2016-09-07

The Unfulfilled Promise of TRY...CATCH

TRY...CATCH is not working

I've known for quite a while that there are issues with TRY...CATCH for T-SQL. I've had my share of frustrations with it, and I am clearly not alone. Just check out some of these Microsoft Connect items: 1 2, 3, 4, 5, 6, 7, 8, 9, 10. Five of them are Closed As Won't Fix, three of them are Active (all three were opened more than 8 years ago), and the other two are Closed By Design.

This paints a pretty grim picture of the state of error handling with T-SQL. I've been around long enough to have remembered the "old way" of error handling before TRY...CATCH came along in SQL 2005. I was happy to have the feature when it arrived. But TRY...CATCH hasn't lived up to the promise of what it should be.

My particular TRY...CATCH issue is one that's bothered me for years. The times I've discussed it with other SQL pros, I usually get similar input: use PowerShell, or use SqlCmd.exe with an output file, or use individual SQL Agent job steps with hard-coded T-SQL statements. In spite of good intentions, those types of suggestions agitate me. Sure, it's natural to try to seek workarounds when we run into issues. But why should we have to jump out of T-SQL to handle a T-SQL error? It's as if we're admitting that T-SQL isn't a *real* procedural language. And what about the issues we don't know about? Or the issues we can't possibly foresee? That's the point of having and using error handling! If a fundamental part of our programming language doesn't work, what are we to do?


TRY...CATCH Catches Last Error Only

Here's an example of what's gotten my goat for so long. It's a backup statement that fails along with the output from SSMS:

BACKUP DATABASE master
TO DISK = 'master.diff.bak'
WITH DIFFERENTIAL

Msg 3024, Level 16, State 0, Line 2
You can only perform a full backup of the master database. Use BACKUP DATABASE to back up the entire master database.
Msg 3013, Level 16, State 1, Line 2
BACKUP DATABASE is terminating abnormally.
Note there are two errors (3024 and 3013). Let's try it within a TRY...CATCH block:
BEGIN TRY
    BACKUP DATABASE master
    TO DISK = 'master.diff.bak'
    WITH DIFFERENTIAL
END TRY
BEGIN CATCH
 SELECT 
    ERROR_NUMBER() AS [Error_Number],
    ERROR_SEVERITY() AS [Error_Severity],
    ERROR_STATE() AS [Error_State],
    ERROR_LINE() AS [Error_Line],
    ERROR_MESSAGE() AS [Error_Message];
END CATCH
SQL Server TRY...CATCH 02
The CATCH block only "sees" one of the errors. This is problematic. We really need both of those errors for a full understanding of what happened. The one error accessible within the CATCH block doesn't tell us much on its own ("BACKUP DATABASE is terminating abnormally.").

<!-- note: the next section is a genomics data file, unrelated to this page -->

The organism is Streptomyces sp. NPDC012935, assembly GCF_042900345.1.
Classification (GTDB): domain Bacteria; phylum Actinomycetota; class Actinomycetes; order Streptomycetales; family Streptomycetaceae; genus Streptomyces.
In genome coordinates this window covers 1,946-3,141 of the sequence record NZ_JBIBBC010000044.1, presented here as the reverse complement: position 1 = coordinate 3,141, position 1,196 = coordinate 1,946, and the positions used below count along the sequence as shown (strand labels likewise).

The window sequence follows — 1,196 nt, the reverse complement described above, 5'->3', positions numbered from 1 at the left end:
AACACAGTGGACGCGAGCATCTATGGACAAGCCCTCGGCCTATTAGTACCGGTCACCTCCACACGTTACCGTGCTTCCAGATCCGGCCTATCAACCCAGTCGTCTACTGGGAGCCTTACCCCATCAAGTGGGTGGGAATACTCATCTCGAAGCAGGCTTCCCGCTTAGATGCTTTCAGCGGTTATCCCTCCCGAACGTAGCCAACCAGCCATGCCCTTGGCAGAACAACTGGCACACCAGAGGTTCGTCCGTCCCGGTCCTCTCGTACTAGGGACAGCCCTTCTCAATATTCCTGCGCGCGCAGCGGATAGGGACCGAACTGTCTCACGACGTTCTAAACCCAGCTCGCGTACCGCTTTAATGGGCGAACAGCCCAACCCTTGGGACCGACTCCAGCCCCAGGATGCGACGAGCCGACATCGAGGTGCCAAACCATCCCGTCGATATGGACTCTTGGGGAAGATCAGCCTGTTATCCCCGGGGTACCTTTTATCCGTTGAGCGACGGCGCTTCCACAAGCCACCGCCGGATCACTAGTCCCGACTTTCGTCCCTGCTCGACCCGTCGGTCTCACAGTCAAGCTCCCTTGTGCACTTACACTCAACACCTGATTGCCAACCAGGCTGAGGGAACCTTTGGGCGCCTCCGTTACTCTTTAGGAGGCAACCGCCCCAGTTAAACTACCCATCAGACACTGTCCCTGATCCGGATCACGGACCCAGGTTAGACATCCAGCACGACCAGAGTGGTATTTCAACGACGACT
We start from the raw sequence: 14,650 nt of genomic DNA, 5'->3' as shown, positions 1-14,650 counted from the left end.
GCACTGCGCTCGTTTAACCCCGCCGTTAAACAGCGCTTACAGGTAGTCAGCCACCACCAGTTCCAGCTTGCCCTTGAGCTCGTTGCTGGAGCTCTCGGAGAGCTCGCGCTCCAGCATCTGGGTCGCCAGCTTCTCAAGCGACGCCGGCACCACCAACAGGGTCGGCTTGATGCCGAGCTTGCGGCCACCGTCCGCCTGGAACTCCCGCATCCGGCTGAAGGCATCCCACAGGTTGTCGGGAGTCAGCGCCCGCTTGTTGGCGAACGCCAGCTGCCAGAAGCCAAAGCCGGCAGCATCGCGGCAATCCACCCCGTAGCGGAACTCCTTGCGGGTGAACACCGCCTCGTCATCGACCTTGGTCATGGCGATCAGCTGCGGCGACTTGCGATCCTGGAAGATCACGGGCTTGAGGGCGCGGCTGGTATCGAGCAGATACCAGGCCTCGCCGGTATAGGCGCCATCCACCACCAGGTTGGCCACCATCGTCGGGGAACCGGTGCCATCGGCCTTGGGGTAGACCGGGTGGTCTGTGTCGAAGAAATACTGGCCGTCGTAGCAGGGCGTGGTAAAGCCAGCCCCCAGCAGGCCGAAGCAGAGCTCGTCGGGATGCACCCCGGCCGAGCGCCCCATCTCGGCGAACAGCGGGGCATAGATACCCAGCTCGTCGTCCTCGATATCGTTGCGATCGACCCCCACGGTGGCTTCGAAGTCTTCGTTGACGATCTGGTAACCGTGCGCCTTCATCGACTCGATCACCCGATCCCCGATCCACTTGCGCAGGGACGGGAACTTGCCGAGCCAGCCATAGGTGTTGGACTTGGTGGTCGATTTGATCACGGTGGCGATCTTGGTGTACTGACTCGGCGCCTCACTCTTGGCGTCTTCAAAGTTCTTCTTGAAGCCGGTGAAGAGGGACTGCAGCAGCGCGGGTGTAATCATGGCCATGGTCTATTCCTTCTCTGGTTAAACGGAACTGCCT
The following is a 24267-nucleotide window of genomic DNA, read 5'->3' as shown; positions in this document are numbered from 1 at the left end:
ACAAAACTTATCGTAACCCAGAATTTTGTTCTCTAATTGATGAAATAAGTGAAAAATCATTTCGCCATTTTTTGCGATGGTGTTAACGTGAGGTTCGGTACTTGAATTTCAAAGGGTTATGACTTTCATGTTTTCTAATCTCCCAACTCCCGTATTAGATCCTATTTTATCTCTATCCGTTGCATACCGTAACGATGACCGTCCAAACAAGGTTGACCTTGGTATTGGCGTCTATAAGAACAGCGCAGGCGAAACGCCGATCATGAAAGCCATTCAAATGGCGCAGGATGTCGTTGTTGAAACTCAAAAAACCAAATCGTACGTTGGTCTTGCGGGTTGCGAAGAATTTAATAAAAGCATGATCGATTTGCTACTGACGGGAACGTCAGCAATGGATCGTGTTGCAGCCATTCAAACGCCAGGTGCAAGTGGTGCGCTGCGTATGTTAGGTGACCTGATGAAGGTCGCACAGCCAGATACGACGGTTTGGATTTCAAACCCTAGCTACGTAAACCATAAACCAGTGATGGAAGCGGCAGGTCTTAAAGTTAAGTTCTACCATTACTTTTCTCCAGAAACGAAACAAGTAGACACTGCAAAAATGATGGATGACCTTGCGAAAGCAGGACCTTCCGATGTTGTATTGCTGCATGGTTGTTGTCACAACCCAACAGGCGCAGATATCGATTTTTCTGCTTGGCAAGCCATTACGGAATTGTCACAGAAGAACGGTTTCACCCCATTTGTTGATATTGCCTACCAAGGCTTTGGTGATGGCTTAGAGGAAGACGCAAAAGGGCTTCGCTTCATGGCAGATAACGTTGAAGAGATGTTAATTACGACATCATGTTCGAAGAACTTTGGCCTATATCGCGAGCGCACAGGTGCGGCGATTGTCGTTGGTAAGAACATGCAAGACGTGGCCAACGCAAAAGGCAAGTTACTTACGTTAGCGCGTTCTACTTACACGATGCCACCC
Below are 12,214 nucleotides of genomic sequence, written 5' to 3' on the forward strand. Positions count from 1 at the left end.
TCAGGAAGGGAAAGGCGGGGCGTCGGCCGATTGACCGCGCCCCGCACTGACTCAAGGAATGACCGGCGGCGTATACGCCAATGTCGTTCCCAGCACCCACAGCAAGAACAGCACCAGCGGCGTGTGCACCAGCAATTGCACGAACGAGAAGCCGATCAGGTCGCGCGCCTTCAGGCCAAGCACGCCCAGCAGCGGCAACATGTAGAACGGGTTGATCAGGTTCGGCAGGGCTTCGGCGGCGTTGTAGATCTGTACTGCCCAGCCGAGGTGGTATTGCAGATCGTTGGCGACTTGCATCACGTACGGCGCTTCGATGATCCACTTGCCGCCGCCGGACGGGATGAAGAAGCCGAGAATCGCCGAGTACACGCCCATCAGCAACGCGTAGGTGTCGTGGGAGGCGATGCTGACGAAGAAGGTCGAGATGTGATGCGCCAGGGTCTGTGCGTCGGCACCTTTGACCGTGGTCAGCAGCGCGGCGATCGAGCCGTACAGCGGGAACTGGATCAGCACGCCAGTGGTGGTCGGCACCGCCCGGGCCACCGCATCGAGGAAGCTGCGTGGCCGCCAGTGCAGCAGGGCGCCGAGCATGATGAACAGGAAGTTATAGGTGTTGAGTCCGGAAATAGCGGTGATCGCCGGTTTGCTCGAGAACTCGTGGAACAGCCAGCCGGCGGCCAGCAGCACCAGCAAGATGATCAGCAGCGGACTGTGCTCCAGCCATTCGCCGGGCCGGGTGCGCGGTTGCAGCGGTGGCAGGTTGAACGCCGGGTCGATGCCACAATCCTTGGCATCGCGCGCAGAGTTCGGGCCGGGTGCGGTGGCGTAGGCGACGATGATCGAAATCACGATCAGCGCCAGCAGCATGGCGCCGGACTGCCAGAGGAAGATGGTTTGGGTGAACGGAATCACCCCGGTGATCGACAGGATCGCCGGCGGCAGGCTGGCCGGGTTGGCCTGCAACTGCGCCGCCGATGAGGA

DBCC CHECKDB

Now an even worse example. If you want to try this yourself, you'll need a corrupt database. You can download a few from Paul Randal. There's also a video by Jes Borland that shows you how to manually corrupt a database with a hex editor.

DBCC CHECKDB ('CorruptionTest')
WITH NO_INFOMSGS;


Msg 8939, Level 16, State 98, Line 2
Table error: Object ID 1269579561, index ID 1, partition ID 72057594043105280, alloc unit ID 72057594049789952 (type In-row data), page (1:410). Test (IS_OFF (BUF_IOERR, pBUF->bstat)) failed. Values are 133129 and -4.
Msg 8928, Level 16, State 1, Line 2
Object ID 1269579561, index ID 1, partition ID 72057594043105280, alloc unit ID 72057594049789952 (type In-row data): Page (1:410) could not be processed.  See other errors for details.
Msg 8980, Level 16, State 1, Line 2
Table error: Object ID 1269579561, index ID 1, partition ID 72057594043105280, alloc unit ID 72057594049789952 (type In-row data). Index node page (0:0), slot 0 refers to child page (1:410) and previous child (0:0), but they were not encountered.

CHECKDB found 0 allocation errors and 3 consistency errors in table 'tbl_ServiceVersion' (object ID 1269579561).
CHECKDB found 0 allocation errors and 3 consistency errors in database 'CorruptionTest'.
repair_allow_data_loss is the minimum repair level for the errors found by DBCC CHECKDB (CorruptionTest).
This time there are three errors and some informational messages. Here's what happens when we use a TRY...CATCH block:
BEGIN TRY
    DBCC CHECKDB ('CorruptionTest')
    WITH NO_INFOMSGS;
END TRY
BEGIN CATCH
 SELECT 
    ERROR_NUMBER() AS [Error_Number],
    ERROR_SEVERITY() AS [Error_Severity],
    ERROR_STATE() AS [Error_State],
    ERROR_LINE() AS [Error_Line],
    ERROR_MESSAGE() AS [Error_Message];
END CATCH
SQL Server TRY...CATCH 03
We didn't just lose one error. We lost them all! DBCC CHECKDB on a corrupt database just came back "clean" and the CATCH block never executed. We've moved into dangerous territory now. This is no longer an inconvenience or an annoyance. This could lead to data loss, financial harm to your company, maybe even some risk to your career.

I'd love to change the world, but I don't know what to do but if I can't, maybe my little discovery can help a few of you. As opposed to a workaround, I've been trying to find a way to augment TRY...CATCH. And I think I've had a breakthrough. It's pure T-SQL and looks promising. More details available in my next post.


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